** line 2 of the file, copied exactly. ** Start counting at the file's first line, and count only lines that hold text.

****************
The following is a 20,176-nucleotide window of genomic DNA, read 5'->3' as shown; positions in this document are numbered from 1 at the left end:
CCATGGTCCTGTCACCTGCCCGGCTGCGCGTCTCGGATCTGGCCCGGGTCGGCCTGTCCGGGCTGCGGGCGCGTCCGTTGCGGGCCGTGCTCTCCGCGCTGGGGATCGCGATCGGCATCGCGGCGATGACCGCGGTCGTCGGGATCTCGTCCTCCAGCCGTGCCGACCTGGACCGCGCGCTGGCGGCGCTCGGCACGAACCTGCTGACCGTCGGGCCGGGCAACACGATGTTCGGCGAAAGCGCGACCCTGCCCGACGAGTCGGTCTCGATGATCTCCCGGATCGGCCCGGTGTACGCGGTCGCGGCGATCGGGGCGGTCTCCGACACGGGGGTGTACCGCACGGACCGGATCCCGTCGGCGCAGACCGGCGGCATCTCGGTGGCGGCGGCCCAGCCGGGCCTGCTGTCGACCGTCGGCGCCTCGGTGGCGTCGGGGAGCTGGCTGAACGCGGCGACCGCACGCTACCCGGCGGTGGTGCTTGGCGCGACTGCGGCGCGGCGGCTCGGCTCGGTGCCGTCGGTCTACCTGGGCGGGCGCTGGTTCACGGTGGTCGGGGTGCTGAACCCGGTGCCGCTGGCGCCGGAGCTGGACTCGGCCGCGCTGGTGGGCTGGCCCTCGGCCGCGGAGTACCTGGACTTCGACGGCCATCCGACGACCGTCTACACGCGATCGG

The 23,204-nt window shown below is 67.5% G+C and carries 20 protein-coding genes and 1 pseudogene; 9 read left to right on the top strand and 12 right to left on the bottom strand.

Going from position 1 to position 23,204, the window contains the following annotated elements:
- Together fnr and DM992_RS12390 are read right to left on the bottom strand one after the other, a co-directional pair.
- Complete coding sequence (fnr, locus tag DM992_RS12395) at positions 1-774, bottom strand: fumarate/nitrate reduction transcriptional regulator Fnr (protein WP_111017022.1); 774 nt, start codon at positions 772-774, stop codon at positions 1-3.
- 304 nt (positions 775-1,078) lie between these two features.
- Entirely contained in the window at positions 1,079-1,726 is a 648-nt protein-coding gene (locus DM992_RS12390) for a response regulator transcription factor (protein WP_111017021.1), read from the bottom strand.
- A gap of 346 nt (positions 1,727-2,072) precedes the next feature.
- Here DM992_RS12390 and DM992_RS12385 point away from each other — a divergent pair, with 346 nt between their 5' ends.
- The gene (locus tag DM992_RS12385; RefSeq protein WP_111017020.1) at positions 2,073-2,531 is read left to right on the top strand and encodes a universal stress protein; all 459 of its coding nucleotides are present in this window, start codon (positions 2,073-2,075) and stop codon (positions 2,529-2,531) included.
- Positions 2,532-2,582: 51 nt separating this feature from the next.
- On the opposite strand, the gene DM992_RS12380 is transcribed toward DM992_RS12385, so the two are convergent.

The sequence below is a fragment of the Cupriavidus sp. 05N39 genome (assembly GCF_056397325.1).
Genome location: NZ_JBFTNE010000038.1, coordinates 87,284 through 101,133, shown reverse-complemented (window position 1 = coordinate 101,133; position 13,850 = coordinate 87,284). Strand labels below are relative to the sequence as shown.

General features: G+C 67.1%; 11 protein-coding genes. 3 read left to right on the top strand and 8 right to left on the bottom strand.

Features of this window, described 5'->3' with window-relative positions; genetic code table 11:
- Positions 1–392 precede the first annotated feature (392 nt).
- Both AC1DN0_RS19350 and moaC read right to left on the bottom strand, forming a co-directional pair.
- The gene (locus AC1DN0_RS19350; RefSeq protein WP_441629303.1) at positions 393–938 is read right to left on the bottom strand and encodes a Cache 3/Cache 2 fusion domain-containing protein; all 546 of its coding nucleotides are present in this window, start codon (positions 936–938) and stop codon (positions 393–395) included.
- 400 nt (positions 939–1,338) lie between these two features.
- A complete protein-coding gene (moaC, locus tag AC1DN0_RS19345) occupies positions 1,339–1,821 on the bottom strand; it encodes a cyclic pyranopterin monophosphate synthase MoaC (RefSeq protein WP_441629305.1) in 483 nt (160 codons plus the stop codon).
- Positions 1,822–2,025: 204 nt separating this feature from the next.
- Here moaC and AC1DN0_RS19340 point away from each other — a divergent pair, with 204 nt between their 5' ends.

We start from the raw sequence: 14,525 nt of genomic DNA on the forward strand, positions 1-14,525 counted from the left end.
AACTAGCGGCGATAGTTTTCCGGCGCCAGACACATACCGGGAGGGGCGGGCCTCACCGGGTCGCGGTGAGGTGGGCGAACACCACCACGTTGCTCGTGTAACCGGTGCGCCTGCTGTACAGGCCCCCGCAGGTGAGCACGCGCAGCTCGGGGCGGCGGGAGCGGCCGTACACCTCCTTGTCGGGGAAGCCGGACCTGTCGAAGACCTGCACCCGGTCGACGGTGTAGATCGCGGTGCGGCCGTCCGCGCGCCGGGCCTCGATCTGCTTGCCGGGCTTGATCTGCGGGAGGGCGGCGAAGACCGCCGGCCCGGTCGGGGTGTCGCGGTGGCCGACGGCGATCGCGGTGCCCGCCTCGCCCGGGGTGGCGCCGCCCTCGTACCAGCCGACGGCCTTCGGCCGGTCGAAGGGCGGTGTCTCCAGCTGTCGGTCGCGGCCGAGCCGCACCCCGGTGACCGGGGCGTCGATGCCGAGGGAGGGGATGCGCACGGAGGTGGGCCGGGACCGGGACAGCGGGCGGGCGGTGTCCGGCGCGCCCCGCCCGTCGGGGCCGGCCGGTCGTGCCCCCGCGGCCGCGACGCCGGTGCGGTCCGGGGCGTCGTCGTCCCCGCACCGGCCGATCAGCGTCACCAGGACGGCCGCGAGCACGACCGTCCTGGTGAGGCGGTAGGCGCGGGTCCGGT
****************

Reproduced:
CCATGGTCCTGTCACCTGCCCGGCTGCGCGTCTCGGATCTGGCCCGGGTCGGCCTGTCCGGGCTGCGGGCGCGTCCGTTGCGGGCCGTGCTCTCCGCGCTGGGGATCGCGATCGGCATCGCGGCGATGACCGCGGTCGTCGGGATCTCGTCCTCCAGCCGTGCCGACCTGGACCGCGCGCTGGCGGCGCTCGGCACGAACCTGCTGACCGTCGGGCCGGGCAACACGATGTTCGGCGAAAGCGCGACCCTGCCCGACGAGTCGGTCTCGATGATCTCCCGGATCGGCCCGGTGTACGCGGTCGCGGCGATCGGGGCGGTCTCCGACACGGGGGTGTACCGCACGGACCGGATCCCGTCGGCGCAGACCGGCGGCATCTCGGTGGCGGCGGCCCAGCCGGGCCTGCTGTCGACCGTCGGCGCCTCGGTGGCGTCGGGGAGCTGGCTGAACGCGGCGACCGCACGCTACCCGGCGGTGGTGCTTGGCGCGACTGCGGCGCGGCGGCTCGGCTCGGTGCCGTCGGTCTACCTGGGCGGGCGCTGGTTCACGGTGGTCGGGGTGCTGAACCCGGTGCCGCTGGCGCCGGAGCTGGACTCGGCCGCGCTGGTGGGCTGGCCCTCGGCCGCGGAGTACCTGGACTTCGACGGCCATCCGACGACCGTCTACACGCGATCGG